LONDON — Buying luxury clothes online right off the runway. Trying them on virtually. Not having to wait months for the new collection to ship.
As the fashion world comes to London for its semi-annual round of minutely choreographed catwalk shows, luxury designers are shaking up the traditional show and rethinking the way they reach customers to adapt to the age of social media and e-commerce.
Fashion shows have long been about dictating taste, a chance for designers to court powerful magazine editors like Vogue’s Anna Wintour in hopes of winning favorable reviews and, better yet, glossy photo spreads that fashionistas would pore over before going shopping. But in a digital world where trends rip through social media in an instant, bloggers and celebrities are increasingly deciding what’s hot. And customers want it now.
“There’s been a general view that the way fashion shows have operated has become increasingly outdated, especially with fashion shows more open to the mass market on Snapchat, Instagram and Facebook,” said Andrew Hall, a retail consultant with Verdict.retail. “People are able to see it instantly nowadays, when in the past they would be able to consume it only through fashion magazines.”
A host of designers are trying to reboot the system.
Rebecca Minkoff is selling the designs right away online. Her hashtag: #SeeBuyWear. Burberry has plans to ditch the time-honored tradition of showcasing clothes six months before the season they are meant for sale. Beginning this fall, it will increase its focus on seasonless clothes and make its designs available as soon as the models show it off. The company also plans to combine its men’s and women’s lines in a single show.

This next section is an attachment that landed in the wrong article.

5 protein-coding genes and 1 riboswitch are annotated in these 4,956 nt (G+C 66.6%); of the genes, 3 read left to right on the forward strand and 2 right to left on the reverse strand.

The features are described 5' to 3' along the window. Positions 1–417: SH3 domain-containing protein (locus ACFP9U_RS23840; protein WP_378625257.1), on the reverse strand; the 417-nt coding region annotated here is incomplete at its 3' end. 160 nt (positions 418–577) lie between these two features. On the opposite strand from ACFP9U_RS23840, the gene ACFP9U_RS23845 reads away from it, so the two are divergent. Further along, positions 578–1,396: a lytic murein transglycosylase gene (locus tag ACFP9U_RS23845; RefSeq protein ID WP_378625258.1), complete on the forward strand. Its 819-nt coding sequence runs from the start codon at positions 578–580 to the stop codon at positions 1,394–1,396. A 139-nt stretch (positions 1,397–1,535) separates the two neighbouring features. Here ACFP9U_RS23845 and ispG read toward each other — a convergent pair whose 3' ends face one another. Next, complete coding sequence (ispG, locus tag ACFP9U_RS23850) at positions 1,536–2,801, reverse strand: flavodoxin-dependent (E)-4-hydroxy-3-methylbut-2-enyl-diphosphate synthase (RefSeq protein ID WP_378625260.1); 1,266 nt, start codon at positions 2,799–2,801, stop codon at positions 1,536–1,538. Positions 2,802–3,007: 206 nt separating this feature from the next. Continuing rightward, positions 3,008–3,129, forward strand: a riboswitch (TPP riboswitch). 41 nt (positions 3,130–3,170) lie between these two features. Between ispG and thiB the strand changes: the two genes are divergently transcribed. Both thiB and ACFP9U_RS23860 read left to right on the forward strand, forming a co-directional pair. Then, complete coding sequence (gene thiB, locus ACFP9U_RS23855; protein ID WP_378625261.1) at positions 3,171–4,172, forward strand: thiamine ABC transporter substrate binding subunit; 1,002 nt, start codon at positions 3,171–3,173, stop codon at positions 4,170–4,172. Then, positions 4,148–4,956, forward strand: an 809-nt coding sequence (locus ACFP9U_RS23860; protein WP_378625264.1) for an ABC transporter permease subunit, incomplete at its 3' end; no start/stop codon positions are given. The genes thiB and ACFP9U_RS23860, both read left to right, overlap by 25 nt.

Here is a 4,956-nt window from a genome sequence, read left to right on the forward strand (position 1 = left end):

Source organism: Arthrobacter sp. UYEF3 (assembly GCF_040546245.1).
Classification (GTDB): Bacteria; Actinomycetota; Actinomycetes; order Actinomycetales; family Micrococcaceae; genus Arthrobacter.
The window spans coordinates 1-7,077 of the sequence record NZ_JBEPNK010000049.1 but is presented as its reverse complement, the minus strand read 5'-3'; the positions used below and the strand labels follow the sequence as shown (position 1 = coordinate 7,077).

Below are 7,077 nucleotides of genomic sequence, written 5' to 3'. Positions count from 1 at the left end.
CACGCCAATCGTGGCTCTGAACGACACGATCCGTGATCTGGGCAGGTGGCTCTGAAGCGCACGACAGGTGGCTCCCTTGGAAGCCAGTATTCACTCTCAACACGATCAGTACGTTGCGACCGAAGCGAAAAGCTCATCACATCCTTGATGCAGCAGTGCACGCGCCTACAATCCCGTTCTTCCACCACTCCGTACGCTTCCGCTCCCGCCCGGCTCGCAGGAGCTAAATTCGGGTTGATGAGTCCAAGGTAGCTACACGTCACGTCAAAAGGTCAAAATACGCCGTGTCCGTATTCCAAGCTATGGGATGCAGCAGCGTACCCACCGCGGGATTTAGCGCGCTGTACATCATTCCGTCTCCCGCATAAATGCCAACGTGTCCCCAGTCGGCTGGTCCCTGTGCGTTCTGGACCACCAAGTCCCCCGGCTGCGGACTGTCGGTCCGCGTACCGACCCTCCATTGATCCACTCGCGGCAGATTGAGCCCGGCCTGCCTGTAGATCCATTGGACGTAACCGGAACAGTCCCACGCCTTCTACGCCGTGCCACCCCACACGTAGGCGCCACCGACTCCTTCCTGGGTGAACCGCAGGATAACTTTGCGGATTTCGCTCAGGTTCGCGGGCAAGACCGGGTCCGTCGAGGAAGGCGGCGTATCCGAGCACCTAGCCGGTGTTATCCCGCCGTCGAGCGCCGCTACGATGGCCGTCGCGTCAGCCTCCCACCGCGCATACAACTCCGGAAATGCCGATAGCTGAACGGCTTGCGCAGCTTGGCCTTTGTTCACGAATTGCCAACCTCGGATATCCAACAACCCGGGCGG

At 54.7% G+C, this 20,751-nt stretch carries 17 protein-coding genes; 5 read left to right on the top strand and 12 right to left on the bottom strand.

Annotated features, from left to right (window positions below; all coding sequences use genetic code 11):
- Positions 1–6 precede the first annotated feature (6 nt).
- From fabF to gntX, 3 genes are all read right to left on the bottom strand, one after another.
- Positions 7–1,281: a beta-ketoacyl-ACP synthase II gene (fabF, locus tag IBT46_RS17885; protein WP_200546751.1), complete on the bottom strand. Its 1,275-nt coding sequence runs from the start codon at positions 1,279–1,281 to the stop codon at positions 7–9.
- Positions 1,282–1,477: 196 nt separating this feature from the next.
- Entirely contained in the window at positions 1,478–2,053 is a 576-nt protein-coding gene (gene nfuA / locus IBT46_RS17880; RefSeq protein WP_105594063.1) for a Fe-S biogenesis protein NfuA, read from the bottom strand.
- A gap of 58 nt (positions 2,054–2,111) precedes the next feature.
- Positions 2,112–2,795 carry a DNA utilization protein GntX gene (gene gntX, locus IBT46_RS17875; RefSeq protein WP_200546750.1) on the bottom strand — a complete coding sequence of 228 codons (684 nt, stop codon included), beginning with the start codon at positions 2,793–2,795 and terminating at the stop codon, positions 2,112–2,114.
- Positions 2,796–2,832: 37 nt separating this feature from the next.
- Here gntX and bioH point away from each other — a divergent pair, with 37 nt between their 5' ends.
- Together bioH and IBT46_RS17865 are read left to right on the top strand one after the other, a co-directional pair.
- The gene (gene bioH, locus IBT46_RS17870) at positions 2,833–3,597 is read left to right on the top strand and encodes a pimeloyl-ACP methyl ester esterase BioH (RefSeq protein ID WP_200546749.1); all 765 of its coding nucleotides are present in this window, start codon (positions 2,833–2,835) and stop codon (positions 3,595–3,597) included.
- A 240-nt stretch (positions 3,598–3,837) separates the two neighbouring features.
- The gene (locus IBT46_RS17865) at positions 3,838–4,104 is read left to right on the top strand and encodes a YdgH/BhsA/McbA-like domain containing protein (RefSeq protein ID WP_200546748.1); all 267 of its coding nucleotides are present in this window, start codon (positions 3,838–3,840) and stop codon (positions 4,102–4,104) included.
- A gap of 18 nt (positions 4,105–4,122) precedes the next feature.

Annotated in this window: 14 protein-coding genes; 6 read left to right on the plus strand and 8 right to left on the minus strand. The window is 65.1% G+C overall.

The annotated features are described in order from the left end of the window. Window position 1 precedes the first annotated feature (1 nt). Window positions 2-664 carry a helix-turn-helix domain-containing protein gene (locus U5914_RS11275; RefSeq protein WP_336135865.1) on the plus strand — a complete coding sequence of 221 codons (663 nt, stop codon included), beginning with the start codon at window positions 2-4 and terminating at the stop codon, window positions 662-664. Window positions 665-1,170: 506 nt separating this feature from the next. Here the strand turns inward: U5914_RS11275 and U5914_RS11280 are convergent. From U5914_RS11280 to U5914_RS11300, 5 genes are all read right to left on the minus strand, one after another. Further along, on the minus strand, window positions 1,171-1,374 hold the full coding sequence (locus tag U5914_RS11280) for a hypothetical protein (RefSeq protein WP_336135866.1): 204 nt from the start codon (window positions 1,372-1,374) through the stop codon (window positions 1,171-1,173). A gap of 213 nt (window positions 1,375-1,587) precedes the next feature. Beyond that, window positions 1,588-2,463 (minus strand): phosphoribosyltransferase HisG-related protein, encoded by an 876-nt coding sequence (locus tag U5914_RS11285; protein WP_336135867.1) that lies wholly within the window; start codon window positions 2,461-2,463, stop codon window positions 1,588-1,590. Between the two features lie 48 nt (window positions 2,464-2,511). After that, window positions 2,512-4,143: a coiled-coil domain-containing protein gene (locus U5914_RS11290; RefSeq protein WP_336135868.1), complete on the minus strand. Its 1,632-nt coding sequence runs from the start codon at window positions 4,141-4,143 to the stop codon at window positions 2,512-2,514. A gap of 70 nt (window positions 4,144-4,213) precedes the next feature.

Diane von Furstenberg skipped the runway format altogether, offering an immersive experience that offers a vision of the shape of shows to come. She presented her latest collection with a party in her New York offices, featuring vignettes showing models wearing the clothes while traveling, working or getting ready for a party. Guests also got a chance to look up close at the garments — an effort at interaction with the public.
“This is a huge moment for the industry,” said Matthew Drinkwater, head of the Fashion Innovation Agency at the London College of Fashion. “The industry for some time has been moving in this direction.”
The Council of Fashion Designers of America, a non-profit trade organization, has asked The Boston Consulting Group to study the future of fashion shows, “with the aim of fixing what many industry experts consider a broken system that confuses consumers.” (AP)